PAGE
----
In the pale moonlight, in the Isle of Wight;
A gay young spark met Flossie;
He was neatly dressed in his Sunday best,
And his hat was new and glossy.
Said he, 'My pet, I'm a baronet;
My income's very great, dear.'
I've just come down from my house in town,
To buy a new estate, dear.'
Said she, 'My Pa is a millionaire;
We've a beatiful mansion in Grosvenor Square.'

Chorus: And they walked and talked together in the pale moonlight;
Each told the other such a fairy tale.
He was but a tailor's fitter, and the girl a stocking knitter.
Can you wonder that the moon looked pale?

In the pale moonlight, on a frosty night;
In a house two burglars creeping.
They had brought a bag to contain the swag,
Said one, 'I fink they're sleeping.'
Then a safe they saw, with an iron door,
They started operating;
With all their might they worked that night,
But Oh, 'twas aggravating!
They heard a noise, in a chest they hid,
But what did they see when they raised the lid?

Chorus: An old man passed close by them in the pale moonlight,
Undid the safe with fingers thin and frail.
What a bitter disappointment, it was full of pills and ointment,
Can you wonder that the moon looked pale?

In the pale moonlight, on a starry night,
Augustus James Fitz-Noodle,
Through a forest strayed with a pretty maid,
To enjoy a nice canoodle.
Said Gus to her, 'I'm an officer,'
And then he told a story,
How he'd faced the foe in war, you know,
How he'd fought for England's glory.
Said he, 'I've medals about a score,
And I've scars I received in the Soudan war.'

Chorus: And she thought he was a hero in the pale moonlight,
She trembled as she listened to the tale.
Next day she met the dear, dressed as a volunteer,
And Gussie, like the the moon, looked pale.

It was Derby day and the world looked gay,
'Twas crowded on the race-course.
And amidst the crowd with their voices loud,
The bookies lay'd each race-horse.
Now Johnny Brown came up from town,
To do his bit of bettin',
But strange to say, throughout the day,
Each time he had been let in,
He puts his last shilling on 'Do-Be-Quick'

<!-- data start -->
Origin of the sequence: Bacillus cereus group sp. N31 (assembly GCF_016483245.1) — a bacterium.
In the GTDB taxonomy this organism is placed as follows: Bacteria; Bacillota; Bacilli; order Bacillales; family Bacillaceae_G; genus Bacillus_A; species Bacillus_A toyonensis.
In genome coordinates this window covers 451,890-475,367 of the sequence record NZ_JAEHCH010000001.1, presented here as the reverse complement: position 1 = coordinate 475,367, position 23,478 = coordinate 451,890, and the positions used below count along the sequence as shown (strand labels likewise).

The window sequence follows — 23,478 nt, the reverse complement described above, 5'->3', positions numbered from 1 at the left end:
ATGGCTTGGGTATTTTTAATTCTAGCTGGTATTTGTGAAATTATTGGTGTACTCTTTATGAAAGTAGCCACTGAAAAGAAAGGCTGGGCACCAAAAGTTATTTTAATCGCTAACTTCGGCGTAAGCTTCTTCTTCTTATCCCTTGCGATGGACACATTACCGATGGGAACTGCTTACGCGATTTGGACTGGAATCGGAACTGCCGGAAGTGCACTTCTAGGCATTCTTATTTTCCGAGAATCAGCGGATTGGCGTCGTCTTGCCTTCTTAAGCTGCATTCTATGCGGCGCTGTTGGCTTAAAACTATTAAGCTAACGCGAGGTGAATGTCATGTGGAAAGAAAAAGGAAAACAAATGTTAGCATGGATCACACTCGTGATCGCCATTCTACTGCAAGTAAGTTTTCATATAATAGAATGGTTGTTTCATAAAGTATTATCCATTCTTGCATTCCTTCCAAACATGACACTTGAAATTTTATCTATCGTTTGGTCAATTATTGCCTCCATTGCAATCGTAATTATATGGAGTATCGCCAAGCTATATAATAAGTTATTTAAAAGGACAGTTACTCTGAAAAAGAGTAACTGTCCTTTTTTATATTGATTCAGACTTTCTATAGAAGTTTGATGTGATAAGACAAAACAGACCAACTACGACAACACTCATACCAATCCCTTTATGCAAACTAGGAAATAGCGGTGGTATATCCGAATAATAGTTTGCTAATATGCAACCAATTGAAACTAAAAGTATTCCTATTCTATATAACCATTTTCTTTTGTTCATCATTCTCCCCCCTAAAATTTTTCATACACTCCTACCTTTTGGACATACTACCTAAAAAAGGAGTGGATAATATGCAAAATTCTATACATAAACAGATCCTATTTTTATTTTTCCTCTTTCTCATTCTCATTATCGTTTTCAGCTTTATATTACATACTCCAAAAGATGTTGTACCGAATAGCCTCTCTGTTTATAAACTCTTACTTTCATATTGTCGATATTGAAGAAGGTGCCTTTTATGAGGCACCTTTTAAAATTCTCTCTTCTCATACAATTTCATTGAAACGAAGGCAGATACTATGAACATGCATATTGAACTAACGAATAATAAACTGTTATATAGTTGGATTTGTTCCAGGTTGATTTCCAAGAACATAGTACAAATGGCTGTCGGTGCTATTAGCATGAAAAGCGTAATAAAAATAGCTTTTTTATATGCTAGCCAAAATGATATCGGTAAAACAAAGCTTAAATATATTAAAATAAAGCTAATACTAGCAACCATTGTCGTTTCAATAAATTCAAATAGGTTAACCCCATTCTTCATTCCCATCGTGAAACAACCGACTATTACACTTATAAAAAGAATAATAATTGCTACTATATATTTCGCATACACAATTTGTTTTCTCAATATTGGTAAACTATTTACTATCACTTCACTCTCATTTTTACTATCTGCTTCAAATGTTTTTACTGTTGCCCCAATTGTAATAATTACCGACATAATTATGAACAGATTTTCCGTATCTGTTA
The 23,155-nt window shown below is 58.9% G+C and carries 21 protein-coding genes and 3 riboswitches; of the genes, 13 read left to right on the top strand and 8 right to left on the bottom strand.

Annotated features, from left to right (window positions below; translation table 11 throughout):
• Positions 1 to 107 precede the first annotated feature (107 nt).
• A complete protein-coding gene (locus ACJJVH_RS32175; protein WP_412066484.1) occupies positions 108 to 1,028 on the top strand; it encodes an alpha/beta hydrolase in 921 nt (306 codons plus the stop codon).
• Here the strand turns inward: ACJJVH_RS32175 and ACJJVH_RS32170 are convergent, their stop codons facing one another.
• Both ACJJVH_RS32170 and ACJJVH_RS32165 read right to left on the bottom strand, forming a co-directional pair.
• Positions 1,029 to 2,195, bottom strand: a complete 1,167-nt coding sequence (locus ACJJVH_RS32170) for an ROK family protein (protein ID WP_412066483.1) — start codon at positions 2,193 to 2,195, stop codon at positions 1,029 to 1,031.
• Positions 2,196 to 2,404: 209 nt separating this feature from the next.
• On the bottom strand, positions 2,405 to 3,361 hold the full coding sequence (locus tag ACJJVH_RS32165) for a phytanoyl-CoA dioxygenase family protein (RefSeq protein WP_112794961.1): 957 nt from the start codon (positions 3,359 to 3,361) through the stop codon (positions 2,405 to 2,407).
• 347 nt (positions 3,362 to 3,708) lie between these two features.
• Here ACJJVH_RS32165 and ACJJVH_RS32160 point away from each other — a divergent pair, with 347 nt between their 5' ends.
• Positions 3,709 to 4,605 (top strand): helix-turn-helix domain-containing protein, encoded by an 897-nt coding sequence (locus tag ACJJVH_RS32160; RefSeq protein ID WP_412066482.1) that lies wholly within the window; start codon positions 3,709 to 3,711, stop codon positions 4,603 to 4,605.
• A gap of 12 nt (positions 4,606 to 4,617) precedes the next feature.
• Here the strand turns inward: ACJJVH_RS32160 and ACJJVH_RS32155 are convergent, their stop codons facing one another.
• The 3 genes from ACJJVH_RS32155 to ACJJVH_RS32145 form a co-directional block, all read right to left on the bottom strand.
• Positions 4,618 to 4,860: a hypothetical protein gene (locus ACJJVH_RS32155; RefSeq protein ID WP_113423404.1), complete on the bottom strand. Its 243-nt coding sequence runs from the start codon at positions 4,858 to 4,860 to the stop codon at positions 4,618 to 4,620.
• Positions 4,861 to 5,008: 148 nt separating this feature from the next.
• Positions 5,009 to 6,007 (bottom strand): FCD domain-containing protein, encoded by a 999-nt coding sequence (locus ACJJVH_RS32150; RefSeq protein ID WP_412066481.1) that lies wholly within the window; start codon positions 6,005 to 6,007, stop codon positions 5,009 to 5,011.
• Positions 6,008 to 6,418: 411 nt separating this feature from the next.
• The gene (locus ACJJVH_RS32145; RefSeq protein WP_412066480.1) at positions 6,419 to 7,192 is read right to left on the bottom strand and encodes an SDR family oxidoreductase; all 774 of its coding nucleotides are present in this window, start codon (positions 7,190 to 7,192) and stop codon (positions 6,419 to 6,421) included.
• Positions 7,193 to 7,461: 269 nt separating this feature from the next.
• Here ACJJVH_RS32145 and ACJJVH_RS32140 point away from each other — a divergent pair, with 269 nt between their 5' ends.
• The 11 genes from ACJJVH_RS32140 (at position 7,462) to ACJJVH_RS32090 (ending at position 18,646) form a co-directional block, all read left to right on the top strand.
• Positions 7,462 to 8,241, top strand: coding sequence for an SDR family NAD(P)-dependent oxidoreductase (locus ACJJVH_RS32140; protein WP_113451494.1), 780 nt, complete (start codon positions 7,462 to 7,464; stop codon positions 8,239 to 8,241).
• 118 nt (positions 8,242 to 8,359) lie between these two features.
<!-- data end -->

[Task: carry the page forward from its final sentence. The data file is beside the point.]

And finds, like his money, it's 'down the nick',

Chorus: See him tramping back to London in the pale moonlight,
Not a penny left to buy a glass of ale.
Then the rain falls helter-skelter, he is five miles from a shelter,
And his language makes the moon look pale!

In the pale moonlight, rather late at night,
A troubadour was straying.
And he sang, 'My Queen.' while his mandoline,
Some other tune was playing.
Then he yelled, 'My Dove, my lady love!'
To the window of the mansion
Till his throat grew dry and he heaved a sigh,
When the strings broke through expansion.
He shrieked, 'Come into the garden, Maud.'
But the 'Natural A' broke his vocal chord.

Chorus: Then a bobby came alongside in the pale moonlight,
And said, 'Your beastly singing won't avail,
Those girls, you can't beguile 'em!
That's a deaf and dumb asylum!'
Do you wonder that the moon turned pale?

In the pale moonlight, it was Christmas night,
Upon a doorstep sleeping,
A tiny mite, so thin and white,
Lay secure in dreamland's keeping.
He dreamt of health and glorious wealth,
With everything to cheer him,
He thought he saw his dad once more,
With mother standing near him.
He plainly heard the sweet words she spoke,
He thought that she kissed him, and then awoke!

Chorus: A policeman stood beside him in the pale moonlight,
'Move on or else I'll cart you off to jail!'
Of mother he'd been dreaming, Tears down his cheeks were streaming,
Do you wonder that the moon looked pale?

In the pale moonlight, 'twas an awful sight,
Upon a field of battle.
Lay boys in red who'd fought and bled,
Amidst the din and rattle.
Now the fight was done the victory wone,
And on that field so gory,
Were the boys who fought as Britons ought,
For country, home and glory.
It's British courage, it's deeds like these
Makes England the mistress of land and seas,

Chorus: It was sad to see the wounded in the pale moonlight,
Enough to make the boldest spirit quail,
A drummer-boy lay dying, 'Rule Britannia!' he was crying,
Died for England in the moonlight pale.

Written and composed by Nat. Clifford - 1898
Performed by Vesta Tilley (1864-1952)
Performed by Harriett Vernon (1852-1923)
From Music Hall Lyrics Collection
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